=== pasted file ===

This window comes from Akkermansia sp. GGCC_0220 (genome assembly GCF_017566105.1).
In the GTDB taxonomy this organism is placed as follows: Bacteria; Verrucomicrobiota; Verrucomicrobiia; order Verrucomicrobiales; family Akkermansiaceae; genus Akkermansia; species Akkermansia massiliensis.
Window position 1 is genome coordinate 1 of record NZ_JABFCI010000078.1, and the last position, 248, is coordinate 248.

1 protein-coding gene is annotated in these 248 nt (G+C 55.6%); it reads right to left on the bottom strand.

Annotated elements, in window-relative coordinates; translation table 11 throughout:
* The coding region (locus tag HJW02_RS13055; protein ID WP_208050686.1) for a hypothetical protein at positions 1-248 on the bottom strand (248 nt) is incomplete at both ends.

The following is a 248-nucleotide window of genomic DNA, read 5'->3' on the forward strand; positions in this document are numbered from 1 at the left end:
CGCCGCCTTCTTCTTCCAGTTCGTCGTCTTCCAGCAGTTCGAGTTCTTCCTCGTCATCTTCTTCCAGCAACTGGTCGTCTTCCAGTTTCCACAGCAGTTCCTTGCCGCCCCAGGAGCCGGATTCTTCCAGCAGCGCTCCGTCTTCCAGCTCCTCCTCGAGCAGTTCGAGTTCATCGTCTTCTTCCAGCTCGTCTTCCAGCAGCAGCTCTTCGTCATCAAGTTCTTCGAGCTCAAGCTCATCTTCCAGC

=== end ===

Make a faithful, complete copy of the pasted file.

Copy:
This window comes from Akkermansia sp. GGCC_0220 (genome assembly GCF_017566105.1).
In the GTDB taxonomy this organism is placed as follows: Bacteria; Verrucomicrobiota; Verrucomicrobiia; order Verrucomicrobiales; family Akkermansiaceae; genus Akkermansia; species Akkermansia massiliensis.
Window position 1 is genome coordinate 1 of record NZ_JABFCI010000078.1, and the last position, 248, is coordinate 248.

1 protein-coding gene is annotated in these 248 nt (G+C 55.6%); it reads right to left on the bottom strand.

Annotated elements, in window-relative coordinates; translation table 11 throughout:
* The coding region (locus tag HJW02_RS13055; protein ID WP_208050686.1) for a hypothetical protein at positions 1-248 on the bottom strand (248 nt) is incomplete at both ends.

The following is a 248-nucleotide window of genomic DNA, read 5'->3' on the forward strand; positions in this document are numbered from 1 at the left end:
CGCCGCCTTCTTCTTCCAGTTCGTCGTCTTCCAGCAGTTCGAGTTCTTCCTCGTCATCTTCTTCCAGCAACTGGTCGTCTTCCAGTTTCCACAGCAGTTCCTTGCCGCCCCAGGAGCCGGATTCTTCCAGCAGCGCTCCGTCTTCCAGCTCCTCCTCGAGCAGTTCGAGTTCATCGTCTTCTTCCAGCTCGTCTTCCAGCAGCAGCTCTTCGTCATCAAGTTCTTCGAGCTCAAGCTCATCTTCCAGC